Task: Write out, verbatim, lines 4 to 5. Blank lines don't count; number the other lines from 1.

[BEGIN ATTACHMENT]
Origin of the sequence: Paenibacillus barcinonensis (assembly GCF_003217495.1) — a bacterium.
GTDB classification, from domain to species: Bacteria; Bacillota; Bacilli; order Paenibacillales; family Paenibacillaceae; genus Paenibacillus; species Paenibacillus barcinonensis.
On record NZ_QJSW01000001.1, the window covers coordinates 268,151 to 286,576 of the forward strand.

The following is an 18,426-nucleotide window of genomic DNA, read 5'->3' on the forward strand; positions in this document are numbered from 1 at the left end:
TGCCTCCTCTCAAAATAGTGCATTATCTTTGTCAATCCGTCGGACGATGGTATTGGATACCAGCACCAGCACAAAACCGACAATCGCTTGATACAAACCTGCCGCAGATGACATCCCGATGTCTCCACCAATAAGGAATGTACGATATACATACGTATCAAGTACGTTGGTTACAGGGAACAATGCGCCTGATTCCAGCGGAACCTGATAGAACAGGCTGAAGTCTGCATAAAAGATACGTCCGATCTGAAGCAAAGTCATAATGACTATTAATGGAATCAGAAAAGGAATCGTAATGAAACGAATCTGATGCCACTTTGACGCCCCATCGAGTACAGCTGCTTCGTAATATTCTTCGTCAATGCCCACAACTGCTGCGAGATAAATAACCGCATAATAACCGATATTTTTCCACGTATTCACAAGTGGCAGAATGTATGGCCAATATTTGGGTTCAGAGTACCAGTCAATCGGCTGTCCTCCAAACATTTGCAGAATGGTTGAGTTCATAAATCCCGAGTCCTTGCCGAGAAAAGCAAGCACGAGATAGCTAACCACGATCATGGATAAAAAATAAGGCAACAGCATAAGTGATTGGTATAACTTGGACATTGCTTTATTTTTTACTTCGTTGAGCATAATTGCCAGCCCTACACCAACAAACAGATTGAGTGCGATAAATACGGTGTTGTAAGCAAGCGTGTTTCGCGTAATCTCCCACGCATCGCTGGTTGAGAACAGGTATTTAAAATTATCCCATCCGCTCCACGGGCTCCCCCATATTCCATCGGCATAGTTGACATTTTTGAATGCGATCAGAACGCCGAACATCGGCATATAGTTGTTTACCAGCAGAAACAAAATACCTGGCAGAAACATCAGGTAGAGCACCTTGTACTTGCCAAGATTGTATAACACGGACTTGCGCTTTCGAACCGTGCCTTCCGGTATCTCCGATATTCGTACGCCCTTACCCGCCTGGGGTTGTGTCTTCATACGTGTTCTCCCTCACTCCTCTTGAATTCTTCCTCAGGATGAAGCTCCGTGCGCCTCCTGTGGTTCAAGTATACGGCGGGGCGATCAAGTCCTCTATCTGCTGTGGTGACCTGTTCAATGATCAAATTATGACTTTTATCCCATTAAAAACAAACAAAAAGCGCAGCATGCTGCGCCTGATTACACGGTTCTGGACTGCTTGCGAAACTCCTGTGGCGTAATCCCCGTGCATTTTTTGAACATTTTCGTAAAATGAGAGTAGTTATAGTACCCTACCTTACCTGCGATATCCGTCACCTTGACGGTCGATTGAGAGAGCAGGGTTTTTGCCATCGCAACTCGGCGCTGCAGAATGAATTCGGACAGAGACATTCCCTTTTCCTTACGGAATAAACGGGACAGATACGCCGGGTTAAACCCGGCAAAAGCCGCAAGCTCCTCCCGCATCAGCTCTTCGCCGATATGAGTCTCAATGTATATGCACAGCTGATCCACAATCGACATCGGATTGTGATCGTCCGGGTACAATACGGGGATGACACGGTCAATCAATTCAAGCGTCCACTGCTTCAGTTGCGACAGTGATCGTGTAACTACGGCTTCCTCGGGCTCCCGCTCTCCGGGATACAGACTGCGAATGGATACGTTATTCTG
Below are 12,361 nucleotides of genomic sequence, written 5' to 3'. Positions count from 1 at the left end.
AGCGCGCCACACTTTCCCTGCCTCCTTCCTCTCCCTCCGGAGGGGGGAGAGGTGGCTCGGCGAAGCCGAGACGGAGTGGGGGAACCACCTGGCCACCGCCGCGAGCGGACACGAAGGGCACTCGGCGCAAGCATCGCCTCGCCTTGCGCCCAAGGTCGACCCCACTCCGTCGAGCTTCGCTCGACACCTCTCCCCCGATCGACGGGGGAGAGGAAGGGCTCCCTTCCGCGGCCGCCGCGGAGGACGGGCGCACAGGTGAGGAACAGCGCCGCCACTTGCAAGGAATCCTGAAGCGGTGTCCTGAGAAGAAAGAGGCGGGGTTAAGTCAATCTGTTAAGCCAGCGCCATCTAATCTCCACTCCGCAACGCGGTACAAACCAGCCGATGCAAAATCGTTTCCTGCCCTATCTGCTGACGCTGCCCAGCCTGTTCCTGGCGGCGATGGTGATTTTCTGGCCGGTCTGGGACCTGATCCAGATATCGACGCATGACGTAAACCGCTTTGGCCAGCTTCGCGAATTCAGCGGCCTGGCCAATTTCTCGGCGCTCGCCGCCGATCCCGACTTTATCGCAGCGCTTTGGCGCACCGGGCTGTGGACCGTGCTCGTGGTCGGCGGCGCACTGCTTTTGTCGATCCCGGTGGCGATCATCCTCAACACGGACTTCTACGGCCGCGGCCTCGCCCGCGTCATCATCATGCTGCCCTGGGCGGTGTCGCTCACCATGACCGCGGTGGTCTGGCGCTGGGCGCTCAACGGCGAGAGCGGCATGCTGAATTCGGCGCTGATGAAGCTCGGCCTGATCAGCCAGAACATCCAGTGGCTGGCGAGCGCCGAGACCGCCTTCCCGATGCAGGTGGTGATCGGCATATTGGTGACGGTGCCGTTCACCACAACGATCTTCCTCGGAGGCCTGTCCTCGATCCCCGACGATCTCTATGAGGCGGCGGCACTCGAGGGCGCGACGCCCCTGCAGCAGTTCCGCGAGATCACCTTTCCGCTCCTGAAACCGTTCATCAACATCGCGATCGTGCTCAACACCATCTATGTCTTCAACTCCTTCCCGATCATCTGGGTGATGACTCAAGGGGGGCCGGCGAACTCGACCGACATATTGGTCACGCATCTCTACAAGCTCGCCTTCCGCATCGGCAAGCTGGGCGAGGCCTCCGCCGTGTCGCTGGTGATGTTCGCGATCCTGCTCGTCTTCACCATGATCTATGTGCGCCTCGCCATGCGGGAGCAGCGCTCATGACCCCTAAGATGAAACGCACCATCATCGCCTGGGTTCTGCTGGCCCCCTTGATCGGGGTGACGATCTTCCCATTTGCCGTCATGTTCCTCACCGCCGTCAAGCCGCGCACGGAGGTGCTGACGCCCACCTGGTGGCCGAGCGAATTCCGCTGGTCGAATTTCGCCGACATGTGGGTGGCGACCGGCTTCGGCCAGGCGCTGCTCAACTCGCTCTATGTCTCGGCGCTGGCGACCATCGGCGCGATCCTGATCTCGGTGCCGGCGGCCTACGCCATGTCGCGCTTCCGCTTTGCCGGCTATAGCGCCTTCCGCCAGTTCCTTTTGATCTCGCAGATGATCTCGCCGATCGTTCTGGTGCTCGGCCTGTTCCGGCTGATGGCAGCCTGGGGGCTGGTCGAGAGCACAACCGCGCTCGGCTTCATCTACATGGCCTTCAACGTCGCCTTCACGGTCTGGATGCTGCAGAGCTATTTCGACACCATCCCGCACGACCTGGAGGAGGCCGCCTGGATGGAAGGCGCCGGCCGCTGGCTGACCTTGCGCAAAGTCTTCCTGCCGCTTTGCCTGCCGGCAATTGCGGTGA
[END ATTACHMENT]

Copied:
The following is an 18,426-nucleotide window of genomic DNA, read 5'->3' on the forward strand; positions in this document are numbered from 1 at the left end:
TGCCTCCTCTCAAAATAGTGCATTATCTTTGTCAATCCGTCGGACGATGGTATTGGATACCAGCACCAGCACAAAACCGACAATCGCTTGATACAAACCTGCCGCAGATGACATCCCGATGTCTCCACCAATAAGGAATGTACGATATACATACGTATCAAGTACGTTGGTTACAGGGAACAATGCGCCTGATTCCAGCGGAACCTGATAGAACAGGCTGAAGTCTGCATAAAAGATACGTCCGATCTGAAGCAAAGTCATAATGACTATTAATGGAATCAGAAAAGGAATCGTAATGAAACGAATCTGATGCCACTTTGACGCCCCATCGAGTACAGCTGCTTCGTAATATTCTTCGTCAATGCCCACAACTGCTGCGAGATAAATAACCGCATAATAACCGATATTTTTCCACGTATTCACAAGTGGCAGAATGTATGGCCAATATTTGGGTTCAGAGTACCAGTCAATCGGCTGTCCTCCAAACATTTGCAGAATGGTTGAGTTCATAAATCCCGAGTCCTTGCCGAGAAAAGCAAGCACGAGATAGCTAACCACGATCATGGATAAAAAATAAGGCAACAGCATAAGTGATTGGTATAACTTGGACATTGCTTTATTTTTTACTTCGTTGAGCATAATTGCCAGCCCTACACCAACAAACAGATTGAGTGCGATAAATACGGTGTTGTAAGCAAGCGTGTTTCGCGTAATCTCCCACGCATCGCTGGTTGAGAACAGGTATTTAAAATTATCCCATCCGCTCCACGGGCTCCCCCATATTCCATCGGCATAGTTGACATTTTTGAATGCGATCAGAACGCCGAACATCGGCATATAGTTGTTTACCAGCAGAAACAAAATACCTGGCAGAAACATCAGGTAGAGCACCTTGTACTTGCCAAGATTGTATAACACGGACTTGCGCTTTCGAACCGTGCCTTCCGGTATCTCCGATATTCGTACGCCCTTACCCGCCTGGGGTTGTGTCTTCATACGTGTTCTCCCTCACTCCTCTTGAATTCTTCCTCAGGATGAAGCTCCGTGCGCCTCCTGTGGTTCAAGTATACGGCGGGGCGATCAAGTCCTCTATCTGCTGTGGTGACCTGTTCAATGATCAAATTATGACTTTTATCCCATTAAAAACAAACAAAAAGCGCAGCATGCTGCGCCTGATTACACGGTTCTGGACTGCTTGCGAAACTCCTGTGGCGTAATCCCCGTGCATTTTTTGAACATTTTCGTAAAATGAGAGTAGTTATAGTACCCTACCTTACCTGCGATATCCGTCACCTTGACGGTCGATTGAGAGAGCAGGGTTTTTGCCATCGCAACTCGGCGCTGCAGAATGAATTCGGACAGAGACATTCCCTTTTCCTTACGGAATAAACGGGACAGATACGCCGGGTTAAACCCGGCAAAAGCCGCAAGCTCCTCCCGCATCAGCTCTTCGCCGATATGAGTCTCAATGTATATGCACAGCTGATCCACAATCGACATCGGATTGTGATCGTCCGGGTACAATACGGGGATGACACGGTCAATCAATTCAAGCGTCCACTGCTTCAGTTGCGACAGTGATCGTGTAACTACGGCTTCCTCGGGCTCCCGCTCTCCGGGATACAGACTGCGAATGGATACGTTATTCTG